Sheltering in place has provided the perfect opportunity to dive into Edoardo Albinati’s The Catholic School, a thorough exploration of the author’s coming of age in a particular Roman neighborhood in the 1970s. More than simple description or reminiscence, the book is propelled by a comprehensive search for explanations—specifically, regarding a gruesome crime committed by a few of the quarter’s well-heeled young inhabitants. The story is itself an unsparing quest to understand the conditions and sentiments and reigning assumptions that made such a thing even conceivable.
This is no straightforward mystery or crime novel, and indeed, readers not fond of philosophical or sociocultural speculation will probably not enjoy what for this reader amounts to delicious intellectual revelry. But if the lengthy and incisive discourses on bourgeois morality and hypocrisy, the nature of violence, the troubling and troubled realities of masculinity, the strange arena that is the family, or religion and politics in Italy, aren’t your bag, all is not lost! The 1200-plus-page behemoth can most certainly be incorporated into that weight-training routine you have time to take up now that we’re all stuck inside.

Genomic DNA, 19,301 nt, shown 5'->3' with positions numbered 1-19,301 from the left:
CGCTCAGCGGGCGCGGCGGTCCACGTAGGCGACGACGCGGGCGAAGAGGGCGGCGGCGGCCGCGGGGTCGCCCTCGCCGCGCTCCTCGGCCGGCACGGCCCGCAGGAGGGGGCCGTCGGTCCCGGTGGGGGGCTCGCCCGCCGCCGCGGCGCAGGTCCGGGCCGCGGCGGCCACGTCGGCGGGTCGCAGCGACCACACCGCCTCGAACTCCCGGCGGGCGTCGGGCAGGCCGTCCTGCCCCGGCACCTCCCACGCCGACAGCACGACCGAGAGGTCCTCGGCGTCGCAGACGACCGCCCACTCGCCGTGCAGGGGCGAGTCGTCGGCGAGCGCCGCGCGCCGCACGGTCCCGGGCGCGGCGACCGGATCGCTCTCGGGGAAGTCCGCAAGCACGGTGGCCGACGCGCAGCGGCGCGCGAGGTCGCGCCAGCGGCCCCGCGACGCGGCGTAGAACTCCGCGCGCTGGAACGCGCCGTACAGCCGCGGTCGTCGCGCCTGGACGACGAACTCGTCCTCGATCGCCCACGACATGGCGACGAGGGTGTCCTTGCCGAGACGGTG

The Catholic School by Edoardo Albinati. Macmillan, August 2019.
Reviewer bio: Katy Scrogin’s most recent online work is featured at The Book Smuggler’s Den and The Bookends Review. She can also be found at katyscrogin.wordpress.com.
Buy this book through our affiliate Bookshop.org.